A new study conducted by researchers at the University of Arizona and Cornell University says there’s a real chance the three-year-old Southwest drought is going to get much worse. According to the researchers, the extreme conditions of the last few years mean we could be heading toward a megadrought in California and much of the west.
The researchers say the study suggests that prolonged droughts seem to occur regularly in many parts of the world every 400 to 600 years as part of a macro-scale megadrought cycle.
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Statement on megadrought from Professor Julie Cole
“Our results suggest that in the coming century depending on exactly where you are and, of course, depending on how warm the world gets, there’s something like a 20 to 50% change that we may experience a drought of 35 years,” elaborated Julie Cole, a professor at the University of Arizona and author of the study.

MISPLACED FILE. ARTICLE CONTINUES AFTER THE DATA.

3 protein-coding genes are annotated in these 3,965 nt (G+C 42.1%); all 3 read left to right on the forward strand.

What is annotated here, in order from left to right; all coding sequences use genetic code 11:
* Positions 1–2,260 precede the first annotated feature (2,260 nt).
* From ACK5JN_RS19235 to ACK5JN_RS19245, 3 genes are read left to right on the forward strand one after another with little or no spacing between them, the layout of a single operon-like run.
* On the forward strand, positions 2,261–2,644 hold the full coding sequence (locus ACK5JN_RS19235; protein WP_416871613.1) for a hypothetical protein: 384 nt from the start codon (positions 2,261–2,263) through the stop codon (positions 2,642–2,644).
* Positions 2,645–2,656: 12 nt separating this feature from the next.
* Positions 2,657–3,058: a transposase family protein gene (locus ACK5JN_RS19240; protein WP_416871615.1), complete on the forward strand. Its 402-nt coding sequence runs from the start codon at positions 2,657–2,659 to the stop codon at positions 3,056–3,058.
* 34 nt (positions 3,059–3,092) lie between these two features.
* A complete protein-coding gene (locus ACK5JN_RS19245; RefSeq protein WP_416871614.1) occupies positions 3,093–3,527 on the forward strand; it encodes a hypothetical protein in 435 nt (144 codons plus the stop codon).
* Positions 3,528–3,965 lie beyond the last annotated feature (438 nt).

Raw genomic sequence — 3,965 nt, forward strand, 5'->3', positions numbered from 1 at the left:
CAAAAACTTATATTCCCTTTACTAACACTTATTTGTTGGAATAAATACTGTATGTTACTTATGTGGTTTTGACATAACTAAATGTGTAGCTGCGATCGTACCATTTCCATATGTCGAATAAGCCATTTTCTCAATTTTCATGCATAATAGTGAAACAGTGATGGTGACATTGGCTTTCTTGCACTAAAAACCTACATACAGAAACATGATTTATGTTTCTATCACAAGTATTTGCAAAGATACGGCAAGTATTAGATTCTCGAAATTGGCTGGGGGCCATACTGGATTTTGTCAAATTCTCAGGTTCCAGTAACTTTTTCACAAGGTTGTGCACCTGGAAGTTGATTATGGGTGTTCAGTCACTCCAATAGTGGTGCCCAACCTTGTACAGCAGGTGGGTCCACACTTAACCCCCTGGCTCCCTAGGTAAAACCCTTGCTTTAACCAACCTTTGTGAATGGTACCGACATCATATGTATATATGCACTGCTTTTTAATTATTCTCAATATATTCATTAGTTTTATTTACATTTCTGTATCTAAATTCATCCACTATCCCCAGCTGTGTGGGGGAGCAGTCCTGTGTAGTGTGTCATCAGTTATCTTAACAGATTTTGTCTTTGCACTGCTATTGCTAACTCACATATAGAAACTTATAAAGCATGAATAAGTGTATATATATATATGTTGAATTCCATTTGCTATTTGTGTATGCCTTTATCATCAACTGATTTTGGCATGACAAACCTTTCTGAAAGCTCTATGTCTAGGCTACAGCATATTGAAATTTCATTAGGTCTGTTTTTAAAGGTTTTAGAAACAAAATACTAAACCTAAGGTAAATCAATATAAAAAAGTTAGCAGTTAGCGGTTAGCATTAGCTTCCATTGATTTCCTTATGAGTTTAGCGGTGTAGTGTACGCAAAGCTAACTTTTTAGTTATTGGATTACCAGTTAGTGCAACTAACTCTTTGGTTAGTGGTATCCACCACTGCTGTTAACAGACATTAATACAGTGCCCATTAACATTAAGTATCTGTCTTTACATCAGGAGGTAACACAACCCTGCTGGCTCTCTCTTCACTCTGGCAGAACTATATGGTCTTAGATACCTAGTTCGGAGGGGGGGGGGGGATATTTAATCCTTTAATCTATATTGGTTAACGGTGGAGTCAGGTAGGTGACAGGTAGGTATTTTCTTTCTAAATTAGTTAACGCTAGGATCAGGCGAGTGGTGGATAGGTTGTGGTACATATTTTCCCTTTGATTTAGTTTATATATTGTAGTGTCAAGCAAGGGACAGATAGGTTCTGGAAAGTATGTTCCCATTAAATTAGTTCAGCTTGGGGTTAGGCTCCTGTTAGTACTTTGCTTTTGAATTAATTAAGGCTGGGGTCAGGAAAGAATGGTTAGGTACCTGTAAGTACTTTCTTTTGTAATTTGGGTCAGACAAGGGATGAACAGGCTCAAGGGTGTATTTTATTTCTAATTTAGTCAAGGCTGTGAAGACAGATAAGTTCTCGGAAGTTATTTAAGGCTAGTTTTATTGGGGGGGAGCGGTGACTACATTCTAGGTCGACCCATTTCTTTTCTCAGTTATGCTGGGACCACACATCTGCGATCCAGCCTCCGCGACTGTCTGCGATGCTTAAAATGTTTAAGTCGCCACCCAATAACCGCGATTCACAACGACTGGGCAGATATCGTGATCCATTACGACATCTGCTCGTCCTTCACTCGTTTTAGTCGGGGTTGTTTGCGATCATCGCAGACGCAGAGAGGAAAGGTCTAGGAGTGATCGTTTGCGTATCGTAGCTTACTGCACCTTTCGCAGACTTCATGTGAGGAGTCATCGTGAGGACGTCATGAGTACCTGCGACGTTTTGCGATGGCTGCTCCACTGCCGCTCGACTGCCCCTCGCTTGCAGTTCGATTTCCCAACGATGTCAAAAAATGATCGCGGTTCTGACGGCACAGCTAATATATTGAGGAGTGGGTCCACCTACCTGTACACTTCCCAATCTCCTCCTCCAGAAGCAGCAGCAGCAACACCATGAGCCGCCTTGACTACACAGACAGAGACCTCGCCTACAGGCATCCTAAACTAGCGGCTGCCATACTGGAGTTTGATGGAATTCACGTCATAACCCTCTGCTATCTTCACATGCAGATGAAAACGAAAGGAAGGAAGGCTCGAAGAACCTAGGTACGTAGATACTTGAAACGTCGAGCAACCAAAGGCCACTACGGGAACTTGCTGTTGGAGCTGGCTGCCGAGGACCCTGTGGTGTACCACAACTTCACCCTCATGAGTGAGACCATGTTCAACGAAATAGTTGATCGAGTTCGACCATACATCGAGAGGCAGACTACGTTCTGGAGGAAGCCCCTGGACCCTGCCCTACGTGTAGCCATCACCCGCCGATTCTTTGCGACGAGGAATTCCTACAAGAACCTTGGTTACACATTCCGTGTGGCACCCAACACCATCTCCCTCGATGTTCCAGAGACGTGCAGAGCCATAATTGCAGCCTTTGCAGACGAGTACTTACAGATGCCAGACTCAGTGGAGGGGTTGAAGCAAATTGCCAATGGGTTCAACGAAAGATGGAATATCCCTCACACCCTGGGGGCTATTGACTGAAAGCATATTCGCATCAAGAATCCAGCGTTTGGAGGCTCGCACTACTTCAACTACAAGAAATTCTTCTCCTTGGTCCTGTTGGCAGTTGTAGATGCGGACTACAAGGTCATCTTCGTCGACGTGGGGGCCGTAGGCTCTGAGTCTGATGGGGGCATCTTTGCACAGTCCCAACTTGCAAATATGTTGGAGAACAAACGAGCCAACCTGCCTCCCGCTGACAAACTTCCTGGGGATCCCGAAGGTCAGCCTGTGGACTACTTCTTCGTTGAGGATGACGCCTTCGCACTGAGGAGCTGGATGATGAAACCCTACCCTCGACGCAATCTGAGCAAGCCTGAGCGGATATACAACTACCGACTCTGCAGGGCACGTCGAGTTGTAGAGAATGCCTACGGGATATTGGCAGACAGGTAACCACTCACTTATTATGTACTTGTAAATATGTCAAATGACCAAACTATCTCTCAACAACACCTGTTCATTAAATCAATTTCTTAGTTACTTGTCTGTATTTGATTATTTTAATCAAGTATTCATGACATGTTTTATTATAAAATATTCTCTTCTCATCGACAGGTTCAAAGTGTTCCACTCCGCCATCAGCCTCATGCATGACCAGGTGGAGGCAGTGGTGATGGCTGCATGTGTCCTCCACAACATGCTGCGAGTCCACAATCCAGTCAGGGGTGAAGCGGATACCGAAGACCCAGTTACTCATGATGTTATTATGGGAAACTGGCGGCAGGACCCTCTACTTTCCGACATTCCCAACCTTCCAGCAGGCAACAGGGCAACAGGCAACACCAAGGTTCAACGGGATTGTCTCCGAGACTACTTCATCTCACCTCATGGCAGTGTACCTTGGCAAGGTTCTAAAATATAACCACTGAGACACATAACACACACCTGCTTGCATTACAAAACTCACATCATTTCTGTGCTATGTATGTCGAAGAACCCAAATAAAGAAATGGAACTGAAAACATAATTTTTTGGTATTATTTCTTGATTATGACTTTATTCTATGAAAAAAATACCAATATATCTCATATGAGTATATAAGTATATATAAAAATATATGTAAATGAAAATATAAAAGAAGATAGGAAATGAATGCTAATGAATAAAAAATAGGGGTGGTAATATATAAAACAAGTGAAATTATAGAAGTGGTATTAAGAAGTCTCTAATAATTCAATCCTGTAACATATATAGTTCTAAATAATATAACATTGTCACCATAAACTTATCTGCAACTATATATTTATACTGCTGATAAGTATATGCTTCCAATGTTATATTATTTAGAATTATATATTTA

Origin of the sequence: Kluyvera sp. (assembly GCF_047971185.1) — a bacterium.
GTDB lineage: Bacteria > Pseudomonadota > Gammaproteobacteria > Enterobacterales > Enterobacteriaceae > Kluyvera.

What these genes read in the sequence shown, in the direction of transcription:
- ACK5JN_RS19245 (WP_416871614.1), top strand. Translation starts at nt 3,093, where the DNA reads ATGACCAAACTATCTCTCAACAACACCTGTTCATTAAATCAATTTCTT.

When asked what communities can do to prepare for this kind of a megadrought, Cole replied, “I think we’d really have to change the way we think about water and the way that we use water because right now we’re on a path that would be unsustainable if we had a drought of 35 years.”
Statement from Professor Toby Ault
“A megadrought is a drought that’s just as bad, in terms of its severity, just as dry as the big droughts of the 20th Century, so think 1930’s Dust Bowl, think 1950’s drought, but much longer lasting,” noted Toby Ault, a professor of Earth and Atmospheric Sciences at Cornell University, in trying to explain the phenomenon of a megadrought.
“So we can’t really weigh in on whether or not this drought will turn into a megadrought but what we can say with a lot of confidence is that, even without climate change, there’s some risk of megadrought,” Ault continued somewhat ominously.